How to Build a WordPress Starter Theme: Introduction

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Welcome to the first part of “How to Build a WordPress Starter Theme”. In this series, I’ll be explaining my method for creating a starter theme, why I choose to do it this way, and why I recommend that if this is your first attempt at building a WordPress theme you give it a go this way.

WordPress Starter Theme – An Introduction

Firstly, I’ll explain why I settled on this method of getting the job done.

I’ve been working with WordPress since around 3.2 – roughly. I’ve hacked through and redesigned many free and premium themes for specific clients’ needs and each time while meticulously searching through ever-changing folder structures and endless include/require breadcrumb trails just to change an ‘h2’ to an ‘h1’ for SEO, I think “why on earth did they do that?!” or sometimes I really like the way a theme author has organised things and I try work that into my own projects.

Eventually I decided it was time to build my own theme. I knew what I wanted from a theme, I knew what I liked in some themes and what I’ve hated, so why not just start my own? There were two obstacles – time and knowledge.

Getting Started

However, one week I seemed to have all the time I’d need and so started up my local server, opened my trusty text editor and I cracked my knuckles… Now what? That blank screen can be quite daunting even when you have a very solid idea where you’re going on top of all the knowledge necessary. I seemingly had very little of both.

Tutorials! Yes, I’ll read some tutorials, watch some videos, read some blogs. So I did. The first thing I found was that 90% of the tutorials out there on theme development, even premium courses, are now very much out of date. WordPress sure moves fast! Functions become deprecated, WordPress’ standards change, the core has added features and PHP itself has matured as a language (anonymous functions to name one useful tool).

I tried two video courses and at least four different written tutorials on building a WordPress theme and each time, I failed. I couldn’t blame the tutorials. In 2008-2010 when most of them were recorded or written, they worked flawlessly, I’m sure, but WordPress 3.8 is perhaps too far removed from even 3.6 to use those tutorials. As I write this, 3.9 has been on the scene less than a month and again there’s been some big (and exciting changes). In fact, as I built this theme, I tested it on 3.8.3 and 3.9 on numerous environments, so I know this method works for 3.9. By the way, development on 4.0 started at the beginning of May. I’m excited!

The Breakthrough

So, in the end, I ditched the idea of tutorials. I decided I’d do it completely my own way. I’d learn everything I needed from the source: The Codex.

It’s guaranteed to be correct, up-to-date and concise. One common bit of advice from each tutorial, regardless of version or medium was this: Use your own HTML! Each one recommended you start with a working static site which you would pull apart across multiple files, inserting PHP tags throughout and “Hey presto!” – a WordPress theme would magically happen.

I realised this was the first problem I was having. Immediately, I was forced to ask questions about parts of the process that were quite far away like, “How do I put the CSS in?”, “Where do I put the JavaScript”, or “In which of the many template files do I put the different HTML parts in?”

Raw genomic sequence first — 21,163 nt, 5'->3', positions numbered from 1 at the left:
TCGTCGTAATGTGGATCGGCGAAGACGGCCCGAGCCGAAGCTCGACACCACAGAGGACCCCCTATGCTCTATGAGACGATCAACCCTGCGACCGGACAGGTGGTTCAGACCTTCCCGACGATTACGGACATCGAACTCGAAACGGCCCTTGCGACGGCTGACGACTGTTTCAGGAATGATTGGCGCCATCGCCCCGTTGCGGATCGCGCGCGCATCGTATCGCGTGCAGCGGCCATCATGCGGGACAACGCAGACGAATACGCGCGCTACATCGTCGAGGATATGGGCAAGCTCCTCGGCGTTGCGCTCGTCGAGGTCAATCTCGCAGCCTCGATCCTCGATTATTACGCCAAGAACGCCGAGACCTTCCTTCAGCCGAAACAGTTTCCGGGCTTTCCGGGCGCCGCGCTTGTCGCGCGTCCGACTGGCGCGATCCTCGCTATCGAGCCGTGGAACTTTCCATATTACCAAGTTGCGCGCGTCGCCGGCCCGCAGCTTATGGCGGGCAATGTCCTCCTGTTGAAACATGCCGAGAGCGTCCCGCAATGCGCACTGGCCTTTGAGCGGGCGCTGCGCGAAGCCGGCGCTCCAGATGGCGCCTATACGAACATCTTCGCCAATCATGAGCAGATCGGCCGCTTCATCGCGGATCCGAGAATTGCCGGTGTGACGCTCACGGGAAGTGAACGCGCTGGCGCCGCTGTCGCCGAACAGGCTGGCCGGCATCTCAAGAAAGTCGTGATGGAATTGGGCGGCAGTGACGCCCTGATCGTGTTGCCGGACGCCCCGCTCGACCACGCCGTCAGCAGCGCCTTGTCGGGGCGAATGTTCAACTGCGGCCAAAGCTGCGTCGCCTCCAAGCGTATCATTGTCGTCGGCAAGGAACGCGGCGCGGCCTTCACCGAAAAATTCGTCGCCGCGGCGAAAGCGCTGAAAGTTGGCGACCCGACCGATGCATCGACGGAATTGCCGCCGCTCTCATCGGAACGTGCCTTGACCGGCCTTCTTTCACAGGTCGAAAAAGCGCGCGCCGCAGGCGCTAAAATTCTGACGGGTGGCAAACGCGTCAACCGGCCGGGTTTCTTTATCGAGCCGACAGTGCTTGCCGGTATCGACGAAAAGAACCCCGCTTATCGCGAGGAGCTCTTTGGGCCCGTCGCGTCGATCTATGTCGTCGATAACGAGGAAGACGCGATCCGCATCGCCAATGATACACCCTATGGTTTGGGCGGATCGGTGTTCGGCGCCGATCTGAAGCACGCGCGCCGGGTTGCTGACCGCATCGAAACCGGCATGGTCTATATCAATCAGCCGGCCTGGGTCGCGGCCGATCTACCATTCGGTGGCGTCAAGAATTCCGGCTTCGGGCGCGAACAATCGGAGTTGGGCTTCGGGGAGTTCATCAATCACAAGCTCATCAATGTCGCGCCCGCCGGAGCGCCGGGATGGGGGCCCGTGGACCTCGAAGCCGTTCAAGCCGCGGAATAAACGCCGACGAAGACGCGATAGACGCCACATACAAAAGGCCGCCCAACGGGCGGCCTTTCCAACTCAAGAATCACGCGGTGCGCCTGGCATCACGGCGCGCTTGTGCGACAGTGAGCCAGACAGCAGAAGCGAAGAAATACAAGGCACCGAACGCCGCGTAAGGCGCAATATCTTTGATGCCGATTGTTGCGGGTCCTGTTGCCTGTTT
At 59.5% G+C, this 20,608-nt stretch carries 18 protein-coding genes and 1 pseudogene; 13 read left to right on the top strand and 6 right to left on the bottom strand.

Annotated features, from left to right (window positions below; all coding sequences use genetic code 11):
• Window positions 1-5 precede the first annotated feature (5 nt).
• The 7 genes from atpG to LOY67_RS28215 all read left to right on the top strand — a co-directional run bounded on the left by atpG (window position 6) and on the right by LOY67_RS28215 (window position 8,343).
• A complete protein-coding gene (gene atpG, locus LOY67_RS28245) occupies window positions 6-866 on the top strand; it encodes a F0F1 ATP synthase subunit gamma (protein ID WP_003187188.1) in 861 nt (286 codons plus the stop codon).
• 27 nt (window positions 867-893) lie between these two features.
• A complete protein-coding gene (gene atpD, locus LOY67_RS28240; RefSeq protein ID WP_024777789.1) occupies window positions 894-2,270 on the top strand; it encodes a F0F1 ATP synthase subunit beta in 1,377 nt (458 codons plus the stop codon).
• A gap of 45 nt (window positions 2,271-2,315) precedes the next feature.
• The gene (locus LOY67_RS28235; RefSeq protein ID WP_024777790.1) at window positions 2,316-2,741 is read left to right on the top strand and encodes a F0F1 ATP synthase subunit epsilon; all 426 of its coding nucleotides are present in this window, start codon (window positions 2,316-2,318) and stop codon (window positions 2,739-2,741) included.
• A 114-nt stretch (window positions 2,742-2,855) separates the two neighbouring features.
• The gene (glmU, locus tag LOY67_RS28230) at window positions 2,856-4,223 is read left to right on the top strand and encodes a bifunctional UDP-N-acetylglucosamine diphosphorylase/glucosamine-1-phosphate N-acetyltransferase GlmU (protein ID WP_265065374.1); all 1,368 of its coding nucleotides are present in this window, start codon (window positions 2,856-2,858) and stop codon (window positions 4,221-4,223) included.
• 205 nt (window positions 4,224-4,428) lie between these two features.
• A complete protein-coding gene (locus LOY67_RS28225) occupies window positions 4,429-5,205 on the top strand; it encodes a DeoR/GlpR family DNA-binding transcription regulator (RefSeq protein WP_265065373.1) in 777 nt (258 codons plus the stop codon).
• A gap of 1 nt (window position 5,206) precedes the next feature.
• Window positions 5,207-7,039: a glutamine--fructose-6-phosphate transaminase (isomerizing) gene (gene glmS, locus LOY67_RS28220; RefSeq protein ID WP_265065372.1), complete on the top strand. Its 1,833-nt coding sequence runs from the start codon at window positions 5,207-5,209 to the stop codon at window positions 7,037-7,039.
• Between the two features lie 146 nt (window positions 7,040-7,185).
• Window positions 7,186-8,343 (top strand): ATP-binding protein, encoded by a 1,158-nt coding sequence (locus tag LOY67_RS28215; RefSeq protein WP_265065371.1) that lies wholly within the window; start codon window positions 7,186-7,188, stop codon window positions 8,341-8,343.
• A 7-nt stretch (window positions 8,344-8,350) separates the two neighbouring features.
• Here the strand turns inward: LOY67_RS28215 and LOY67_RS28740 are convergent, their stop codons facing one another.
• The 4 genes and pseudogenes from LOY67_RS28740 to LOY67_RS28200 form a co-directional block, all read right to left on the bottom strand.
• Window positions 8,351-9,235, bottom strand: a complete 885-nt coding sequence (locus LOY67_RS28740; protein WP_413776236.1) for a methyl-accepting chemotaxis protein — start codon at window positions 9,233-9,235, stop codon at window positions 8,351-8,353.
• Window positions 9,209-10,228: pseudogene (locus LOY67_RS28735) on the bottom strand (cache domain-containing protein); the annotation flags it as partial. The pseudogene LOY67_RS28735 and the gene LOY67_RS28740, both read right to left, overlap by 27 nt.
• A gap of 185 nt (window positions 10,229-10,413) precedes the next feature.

The questions were plentiful and I had very few answers. At that point, I made my first big decision: No CSS and No JavaScript. In fact, I decided not to use any ID’s or classes. Just plain, semantic HTML5.

That one decision made building the theme very simple, and in the next part of this series I’ll explain why.

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About Author

Founder and Lead Developer at Affinity4.ie, a web development agency in Galway, Ireland. Develops mosty with WordPress, Laravel, PHP, MySQL, Git, Github, Sass and Compass.

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  • Habib

    Luke,

    Thank You so much for pointing me back to the basics.

    I’ve been searching tutorials to build my own wordpress theme for a few weeks now. Saving tutorials for the past couple weeks, all I’ve managed is hoarding a large number of bookmarks related to WP themes. This is the best advice I’ve found! Looking forward to the next part in this series.

    • http://www.samberson.com Sam Berson

      Hey Habib, I’m sure Luke will want to reply himself, though I’m really glad that you’ve found the first part of this series helpful. If you haven’t already seen, part 1 of the actual code is already published, and part 2 should be out in a couple of weeks. Thanks for reading and commenting! :)

    • Luke Watts

      Hi Habib,
      I did the same for weeks/months. I bookmarked everything from snippets to full tutorials. In the end the Codex and referencing how the WordPress themes like twentytwelve upwards are built is the best way to really retain the information. I’ll be giving links to the best resources I’ve found as we go and how to spot errors as they arise so you’ll be able to make evertthing mentioned here and apply it to your own projects. The goal will be to teach people to make and troubleshoot their own themes.

    • http://www.samberson.com Sam Berson
  • Michael Shaw

    So glad I found this series. Going to read part 1 now!

    • http://www.samberson.com Sam Berson

      That’s great, Michael! Hopefully you’ll be able to contribute a series like this to wpContent some time soon! :)

  • https://medium.com/@yarddiant/wordpress-advantages-and-key-features-f72375bc0a96 shimna

    Great post, its very informative. Thanks for sharing